South Carolina governor calls for entire state to stand for Super Bowl anthem

Country music artist Luke Bryan sings the national anthem before the NFL Super Bowl 51 football game between the New England Patriots and the Atlanta Falcons, Sunday, Feb. 5, 2017, in Houston. (AP Photo/Charlie Riedel)

COLUMBIA, S.C. (WATE) – The governor of South Carolina issued a proclamation Tuesday declaring Feb. 4 to be “Stand for the Flag Super Bowl Sunday” in the state.

In the proclamation, Governor Henry McMaster encouraged residents of his state to stand for the national anthem before Super Bowl LII to honor the service and sacrifice of members of the armed forces.

“I ask that all South Carolinians show the world our state’s resolute commitment to supporting our troops by standing for the national anthem wherever you watch the Super Bowl with your loved ones this Sunday,” tweeted McMaster.

READ MORE: Full Coverage of Super Bowl LII

During the last two seasons, the national anthem has been at the center of an intense debate, after some NFL players chose to kneel while the anthem was played to protest racial inequality and police brutality.

The protests began in 2016 when then-San Francisco 49ers quarterback Colin Kaepernick kneeled during the anthem before preseason games.

In September, President Donald Trump called for NFL owners to fire players who chose to kneel before the national anthem.

In October, Vice President Mike Pence left an Indianapolis Colts game because players kneeled before the anthem.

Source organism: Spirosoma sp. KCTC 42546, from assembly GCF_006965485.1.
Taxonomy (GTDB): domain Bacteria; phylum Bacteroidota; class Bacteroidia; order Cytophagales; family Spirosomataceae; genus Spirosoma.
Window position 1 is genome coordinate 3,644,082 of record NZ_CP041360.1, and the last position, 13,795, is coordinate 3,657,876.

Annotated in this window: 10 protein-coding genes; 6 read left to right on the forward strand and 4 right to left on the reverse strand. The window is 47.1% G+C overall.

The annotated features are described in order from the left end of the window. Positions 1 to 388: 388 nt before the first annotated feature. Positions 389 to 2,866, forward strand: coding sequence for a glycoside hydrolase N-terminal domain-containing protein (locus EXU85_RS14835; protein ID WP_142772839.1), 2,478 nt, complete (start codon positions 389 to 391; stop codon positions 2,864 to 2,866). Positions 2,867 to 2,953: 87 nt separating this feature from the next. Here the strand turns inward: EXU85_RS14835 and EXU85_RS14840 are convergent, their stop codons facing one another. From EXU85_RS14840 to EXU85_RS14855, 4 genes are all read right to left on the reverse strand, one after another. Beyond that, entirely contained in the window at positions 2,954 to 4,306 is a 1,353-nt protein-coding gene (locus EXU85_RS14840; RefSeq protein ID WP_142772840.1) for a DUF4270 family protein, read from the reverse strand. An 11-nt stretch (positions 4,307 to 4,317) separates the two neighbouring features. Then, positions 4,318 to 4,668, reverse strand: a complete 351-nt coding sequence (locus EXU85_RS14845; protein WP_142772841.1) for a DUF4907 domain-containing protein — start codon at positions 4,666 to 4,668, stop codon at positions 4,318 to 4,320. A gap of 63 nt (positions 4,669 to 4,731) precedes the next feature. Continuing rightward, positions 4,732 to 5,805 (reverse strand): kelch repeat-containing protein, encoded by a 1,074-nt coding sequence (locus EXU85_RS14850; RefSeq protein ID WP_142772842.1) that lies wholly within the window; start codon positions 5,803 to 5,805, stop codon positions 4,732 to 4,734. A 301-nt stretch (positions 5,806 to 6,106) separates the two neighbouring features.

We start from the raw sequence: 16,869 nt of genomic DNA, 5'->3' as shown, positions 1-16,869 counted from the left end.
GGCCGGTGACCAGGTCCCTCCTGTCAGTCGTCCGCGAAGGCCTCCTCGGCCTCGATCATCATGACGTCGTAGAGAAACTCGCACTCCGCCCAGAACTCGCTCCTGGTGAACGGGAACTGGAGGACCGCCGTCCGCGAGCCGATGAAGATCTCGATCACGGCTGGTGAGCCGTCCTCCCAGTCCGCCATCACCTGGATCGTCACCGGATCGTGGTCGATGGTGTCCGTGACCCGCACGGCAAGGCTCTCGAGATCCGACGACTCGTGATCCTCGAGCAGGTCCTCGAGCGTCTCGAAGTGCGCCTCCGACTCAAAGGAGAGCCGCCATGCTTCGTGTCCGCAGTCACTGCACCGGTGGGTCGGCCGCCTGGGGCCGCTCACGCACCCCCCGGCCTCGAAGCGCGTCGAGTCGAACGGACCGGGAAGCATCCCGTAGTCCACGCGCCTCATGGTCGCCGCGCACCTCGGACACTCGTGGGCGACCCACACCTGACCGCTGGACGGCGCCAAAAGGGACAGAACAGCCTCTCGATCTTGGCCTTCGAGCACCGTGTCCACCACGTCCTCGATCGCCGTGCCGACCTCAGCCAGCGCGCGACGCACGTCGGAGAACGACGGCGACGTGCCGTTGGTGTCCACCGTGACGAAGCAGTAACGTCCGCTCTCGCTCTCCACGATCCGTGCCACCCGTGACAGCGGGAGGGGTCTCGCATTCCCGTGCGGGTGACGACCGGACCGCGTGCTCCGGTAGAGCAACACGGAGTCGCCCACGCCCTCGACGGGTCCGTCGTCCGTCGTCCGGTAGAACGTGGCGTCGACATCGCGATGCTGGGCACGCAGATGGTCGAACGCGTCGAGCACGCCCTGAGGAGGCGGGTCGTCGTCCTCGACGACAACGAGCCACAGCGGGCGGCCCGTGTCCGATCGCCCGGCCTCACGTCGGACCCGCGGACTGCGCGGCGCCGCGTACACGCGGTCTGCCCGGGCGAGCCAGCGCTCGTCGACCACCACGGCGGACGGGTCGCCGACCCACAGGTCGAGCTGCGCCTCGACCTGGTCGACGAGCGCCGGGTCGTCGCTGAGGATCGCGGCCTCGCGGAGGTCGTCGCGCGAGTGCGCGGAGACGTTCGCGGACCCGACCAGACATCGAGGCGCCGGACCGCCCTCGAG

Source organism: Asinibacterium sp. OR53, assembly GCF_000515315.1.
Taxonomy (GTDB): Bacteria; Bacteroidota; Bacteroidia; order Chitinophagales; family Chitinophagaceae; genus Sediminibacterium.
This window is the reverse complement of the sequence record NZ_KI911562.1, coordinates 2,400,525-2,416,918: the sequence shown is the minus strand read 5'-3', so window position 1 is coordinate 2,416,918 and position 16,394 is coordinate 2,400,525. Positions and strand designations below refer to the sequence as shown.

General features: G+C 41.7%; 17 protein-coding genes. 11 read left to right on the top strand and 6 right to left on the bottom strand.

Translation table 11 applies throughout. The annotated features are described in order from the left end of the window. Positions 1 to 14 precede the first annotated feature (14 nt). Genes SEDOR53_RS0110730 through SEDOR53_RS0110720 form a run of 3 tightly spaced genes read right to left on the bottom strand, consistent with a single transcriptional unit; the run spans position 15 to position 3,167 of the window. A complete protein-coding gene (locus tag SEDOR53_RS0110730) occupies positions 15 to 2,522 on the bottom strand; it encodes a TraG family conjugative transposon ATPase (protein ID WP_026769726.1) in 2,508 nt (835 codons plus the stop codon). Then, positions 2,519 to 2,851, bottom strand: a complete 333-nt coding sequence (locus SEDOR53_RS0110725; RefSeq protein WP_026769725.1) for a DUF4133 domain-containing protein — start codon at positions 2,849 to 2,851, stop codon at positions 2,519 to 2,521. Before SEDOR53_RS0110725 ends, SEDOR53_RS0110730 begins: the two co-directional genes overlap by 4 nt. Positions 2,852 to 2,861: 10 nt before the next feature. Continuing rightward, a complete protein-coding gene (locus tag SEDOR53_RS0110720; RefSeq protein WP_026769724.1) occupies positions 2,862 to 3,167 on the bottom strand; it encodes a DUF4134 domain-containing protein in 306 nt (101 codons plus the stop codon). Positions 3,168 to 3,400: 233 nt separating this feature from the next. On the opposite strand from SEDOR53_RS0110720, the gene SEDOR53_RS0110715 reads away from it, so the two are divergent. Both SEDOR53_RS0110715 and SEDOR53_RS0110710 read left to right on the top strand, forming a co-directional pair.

READ MORE: The 10 best Super Bowl halftime shows of all time

NFL ratings are down about 10 percent across all the league’s broadcast partners, a fact that some attribute to the national anthem protests. However, 33 of the top 50 TV programs since the beginning of the NFL season were NFL games. According to a USA Today report, Sunday Night Football is on pace to be the most-watched primetime show for a record seventh year in a row.

More than 111 million people tuned into last year’s Super Bowl between the Atlanta Falcons and the New England Patriots. That’s down from 114 million in 2015.

This year, the Philadelphia Eagles and Patriots will square off in Minneapolis. provides commenting to allow for constructive discussion on the stories we cover. In order to comment here, you acknowledge you have read and agreed to our Terms of Service. Commenters who violate these terms, including use of vulgar language or racial slurs, will be banned. Please be respectful of the opinions of others and keep the conversation on topic and civil. If you see an inappropriate comment, please flag it for our moderators to review.

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